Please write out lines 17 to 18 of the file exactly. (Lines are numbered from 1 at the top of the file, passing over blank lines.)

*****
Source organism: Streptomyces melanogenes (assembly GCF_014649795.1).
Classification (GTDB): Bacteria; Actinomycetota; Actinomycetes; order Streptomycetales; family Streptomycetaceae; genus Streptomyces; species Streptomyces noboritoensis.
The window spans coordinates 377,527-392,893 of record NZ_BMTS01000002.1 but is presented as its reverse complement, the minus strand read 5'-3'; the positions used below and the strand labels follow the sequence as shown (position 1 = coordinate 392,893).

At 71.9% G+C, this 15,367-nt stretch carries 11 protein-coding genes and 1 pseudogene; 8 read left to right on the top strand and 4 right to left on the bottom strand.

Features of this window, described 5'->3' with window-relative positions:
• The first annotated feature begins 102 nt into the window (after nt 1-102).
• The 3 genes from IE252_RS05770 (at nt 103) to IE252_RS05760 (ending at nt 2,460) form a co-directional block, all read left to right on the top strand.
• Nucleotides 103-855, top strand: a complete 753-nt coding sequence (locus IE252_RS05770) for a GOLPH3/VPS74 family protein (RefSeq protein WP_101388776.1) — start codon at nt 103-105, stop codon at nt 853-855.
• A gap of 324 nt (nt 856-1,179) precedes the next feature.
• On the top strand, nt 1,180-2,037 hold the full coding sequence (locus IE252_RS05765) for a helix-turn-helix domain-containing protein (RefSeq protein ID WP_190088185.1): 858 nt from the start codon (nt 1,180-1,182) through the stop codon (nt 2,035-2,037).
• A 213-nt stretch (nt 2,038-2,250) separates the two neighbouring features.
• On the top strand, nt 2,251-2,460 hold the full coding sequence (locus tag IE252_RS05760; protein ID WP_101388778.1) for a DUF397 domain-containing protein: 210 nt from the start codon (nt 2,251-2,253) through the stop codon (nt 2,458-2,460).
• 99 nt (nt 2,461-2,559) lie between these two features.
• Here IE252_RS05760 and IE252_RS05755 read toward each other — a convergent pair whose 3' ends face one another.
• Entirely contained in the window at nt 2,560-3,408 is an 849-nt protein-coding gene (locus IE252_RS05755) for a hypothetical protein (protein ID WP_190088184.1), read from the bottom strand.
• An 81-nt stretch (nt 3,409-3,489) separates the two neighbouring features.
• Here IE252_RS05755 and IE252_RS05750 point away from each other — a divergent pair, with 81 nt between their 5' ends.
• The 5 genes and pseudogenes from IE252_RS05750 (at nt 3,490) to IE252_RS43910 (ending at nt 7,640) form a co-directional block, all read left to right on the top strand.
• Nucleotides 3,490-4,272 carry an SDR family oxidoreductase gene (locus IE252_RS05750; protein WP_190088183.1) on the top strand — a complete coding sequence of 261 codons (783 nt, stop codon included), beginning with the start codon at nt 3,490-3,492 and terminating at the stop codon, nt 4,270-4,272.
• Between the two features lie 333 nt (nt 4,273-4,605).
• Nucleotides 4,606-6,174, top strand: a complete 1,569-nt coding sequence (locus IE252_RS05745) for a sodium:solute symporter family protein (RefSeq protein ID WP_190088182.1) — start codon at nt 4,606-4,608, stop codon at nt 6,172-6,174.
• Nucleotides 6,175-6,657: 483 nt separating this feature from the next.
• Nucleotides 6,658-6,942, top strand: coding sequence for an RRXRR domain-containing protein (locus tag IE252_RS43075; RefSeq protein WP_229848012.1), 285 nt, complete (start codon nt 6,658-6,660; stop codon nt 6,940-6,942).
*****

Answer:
• Here IE252_RS05755 and IE252_RS05750 point away from each other — a divergent pair, with 81 nt between their 5' ends.
• The 5 genes and pseudogenes from IE252_RS05750 (at nt 3,490) to IE252_RS43910 (ending at nt 7,640) form a co-directional block, all read left to right on the top strand.